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From left field: Comments on the 2001 Federal Election Campaign

By Warwick Powell - posted Monday, 15 October 2001

The Great Debate

Labor supporters will have renewed enthusiasm after the performance of Beazley in last night’s debate (and Howard’s mediocre showing).

It couldn’t come at a better time for the ALP in the wake of Kernot’s residential conundrums and a first week that was largely dominated by international affairs and refugees.

Whether or not the debate’s so-called result amounts to much is a different matter altogether, however. While post-debate polls point to a Beazley ‘victory’, the voting impact of the debate’s outcome is negligible.


Newspoll has it that 47% of viewers weren’t swayed by the debate; 26% were more inclined to vote Labor and 20% more inclined to vote for the Coalition with a further 4% uncommitted. (3% said they’d vote for someone else.) In other words, taking into account the margin of error, the behavioural impact was negligible.

This shouldn’t come as a surprise though: behaviour is largely a function of habit and evolving dispositions. (As psychologists are happy to point out, ‘habits are habit forming’.) Which means that single events are never going to be decisive.

It’s taxing, very taxing

The commentariat has been fond to describe the election as a battle between a party that’s strong on global affairs (the Coalition) and one that’s strong on domestic matters (Labor). Of course, this is a bit of a misleading dichotomy because the lines of distinction are never that clear-cut.

In any event, there’s no way that the election campaign will remain focused or dominated by the so-called global events of terrorism and boat people. This isn’t because these issues will go away – far from it – but for the reason that at the end of the day national governments are about making decisions about taxing and spending. Which goes to the very heart of voter sentiments, the old hip pocket.

Beazley did well when talking up the things he’d like to spend money on. Education, health, aged care, the environment, job security and such like. Howard certainly isn’t so strong on the surface of it, but his position is pretty clear – raise revenue via the GST, make the States spend it on whatever they want.

The crunch will come, as the campaign nears polling day, for Beazley to deal with the other side of the equation. You simply cannot get through an election campaign with the world focused simply on one side of the equation – in this case, what Beazley would like to spend money on. If you’re spending money, you have to explain where that money’s going to come from.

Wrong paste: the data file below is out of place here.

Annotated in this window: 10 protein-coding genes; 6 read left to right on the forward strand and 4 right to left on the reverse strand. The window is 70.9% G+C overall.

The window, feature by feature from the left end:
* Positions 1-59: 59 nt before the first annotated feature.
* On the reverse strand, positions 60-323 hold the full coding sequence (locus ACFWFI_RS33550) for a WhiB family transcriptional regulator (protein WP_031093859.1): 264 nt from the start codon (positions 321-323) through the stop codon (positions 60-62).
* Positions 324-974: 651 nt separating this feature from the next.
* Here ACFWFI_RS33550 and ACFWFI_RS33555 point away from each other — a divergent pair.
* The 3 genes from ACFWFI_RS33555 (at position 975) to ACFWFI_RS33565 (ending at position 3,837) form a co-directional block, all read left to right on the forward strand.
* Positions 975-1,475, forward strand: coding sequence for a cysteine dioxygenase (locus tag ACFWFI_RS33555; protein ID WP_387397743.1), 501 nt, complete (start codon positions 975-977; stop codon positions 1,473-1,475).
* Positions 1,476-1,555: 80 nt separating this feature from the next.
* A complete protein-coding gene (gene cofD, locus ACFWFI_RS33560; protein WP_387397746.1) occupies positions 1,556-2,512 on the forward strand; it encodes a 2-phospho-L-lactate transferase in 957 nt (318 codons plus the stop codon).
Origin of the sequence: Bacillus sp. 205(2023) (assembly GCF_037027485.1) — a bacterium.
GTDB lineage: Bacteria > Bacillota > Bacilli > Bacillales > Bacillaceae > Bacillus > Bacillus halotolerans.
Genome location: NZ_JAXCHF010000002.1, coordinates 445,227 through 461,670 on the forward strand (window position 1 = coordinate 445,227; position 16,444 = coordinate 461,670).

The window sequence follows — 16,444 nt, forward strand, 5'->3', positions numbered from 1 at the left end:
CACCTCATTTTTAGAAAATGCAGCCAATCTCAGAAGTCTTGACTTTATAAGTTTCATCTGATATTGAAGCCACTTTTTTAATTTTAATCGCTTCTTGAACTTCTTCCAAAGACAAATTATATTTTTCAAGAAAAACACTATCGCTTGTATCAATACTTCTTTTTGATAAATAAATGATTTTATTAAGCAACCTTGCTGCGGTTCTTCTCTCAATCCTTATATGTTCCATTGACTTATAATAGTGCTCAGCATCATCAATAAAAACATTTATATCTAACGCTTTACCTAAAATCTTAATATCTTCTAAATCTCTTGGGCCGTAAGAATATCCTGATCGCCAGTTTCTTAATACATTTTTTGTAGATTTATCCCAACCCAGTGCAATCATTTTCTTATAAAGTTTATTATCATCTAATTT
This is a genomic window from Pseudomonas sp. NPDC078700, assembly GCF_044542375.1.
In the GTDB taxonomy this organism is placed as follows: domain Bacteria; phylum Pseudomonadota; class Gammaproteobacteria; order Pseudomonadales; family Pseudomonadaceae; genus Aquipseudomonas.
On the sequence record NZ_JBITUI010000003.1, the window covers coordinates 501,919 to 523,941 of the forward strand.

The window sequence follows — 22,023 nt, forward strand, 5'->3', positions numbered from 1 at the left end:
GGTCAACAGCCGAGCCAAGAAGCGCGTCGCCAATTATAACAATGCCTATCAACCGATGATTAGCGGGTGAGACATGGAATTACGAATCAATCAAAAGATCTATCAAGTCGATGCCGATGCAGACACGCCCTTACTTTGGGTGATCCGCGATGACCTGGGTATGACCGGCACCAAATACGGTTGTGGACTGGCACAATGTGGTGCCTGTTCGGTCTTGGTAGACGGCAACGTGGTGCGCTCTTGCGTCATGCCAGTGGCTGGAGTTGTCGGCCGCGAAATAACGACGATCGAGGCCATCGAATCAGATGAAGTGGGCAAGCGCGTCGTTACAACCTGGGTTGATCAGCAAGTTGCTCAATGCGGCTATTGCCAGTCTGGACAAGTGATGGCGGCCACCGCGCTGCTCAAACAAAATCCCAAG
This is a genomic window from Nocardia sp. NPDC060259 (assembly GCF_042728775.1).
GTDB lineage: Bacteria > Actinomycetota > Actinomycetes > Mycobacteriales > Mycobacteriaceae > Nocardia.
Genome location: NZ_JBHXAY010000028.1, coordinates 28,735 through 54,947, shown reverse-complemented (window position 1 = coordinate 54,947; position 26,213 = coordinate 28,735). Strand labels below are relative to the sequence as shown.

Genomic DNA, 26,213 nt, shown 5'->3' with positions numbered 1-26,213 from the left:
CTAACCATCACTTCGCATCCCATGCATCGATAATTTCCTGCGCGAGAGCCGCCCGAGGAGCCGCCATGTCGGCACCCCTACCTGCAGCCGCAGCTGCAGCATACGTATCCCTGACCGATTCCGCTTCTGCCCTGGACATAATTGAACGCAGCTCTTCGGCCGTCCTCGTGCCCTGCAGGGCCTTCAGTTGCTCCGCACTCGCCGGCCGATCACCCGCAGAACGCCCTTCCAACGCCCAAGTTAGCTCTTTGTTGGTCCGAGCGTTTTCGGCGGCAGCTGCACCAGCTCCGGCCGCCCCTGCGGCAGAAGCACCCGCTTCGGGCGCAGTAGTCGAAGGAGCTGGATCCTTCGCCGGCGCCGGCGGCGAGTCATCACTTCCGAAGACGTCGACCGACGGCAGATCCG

Once again, that gets back to taxation. (What election hasn’t been about taxation?!) The budget details are likely to show a pretty small surplus. So Labor’s spending program will either have to be curtailed to work within the new constraints or revenue options will have to be considered. (I seem to recall a moments honesty from Labor Senator Steve Conroy about this particular trade-off!)

Labor botched the 1998 election because it couldn’t get it right on tax. And this was despite the hugely unpopular GST being on the table. The issue that will progressively emerge for Labor is whether it can get the taxation equation right this time.

Voters love the sound of spending programs, it sounds good, feels good and isn’t mean spirited. But they just as much hate the sound of someone reaching into their pocket to extract hard earned dollars. If the GST is here to stay, and let’s face it no-one is going to do much about it, then people are going to start wondering when it’s going to go up and by how much. And who will be the first to raise it.

Will it be the Party that has a big spending, dare I say it visionary, program? Or will it be the Party that’s renowned for its mean-spiritedness.

There’s a long way to go yet before election day. Labor’s spirits are surely up today, but there are some thorny issues out there to be dealt with. And as Labor fights its way back into the race, people will have no choice but to start asking the hard questions.

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About the Author

Warwick Powell was an advisor to the Queensland Labor Government 1992-1996, and was involved in marginal electorate campaigning. He is now a research consultant in private practice.

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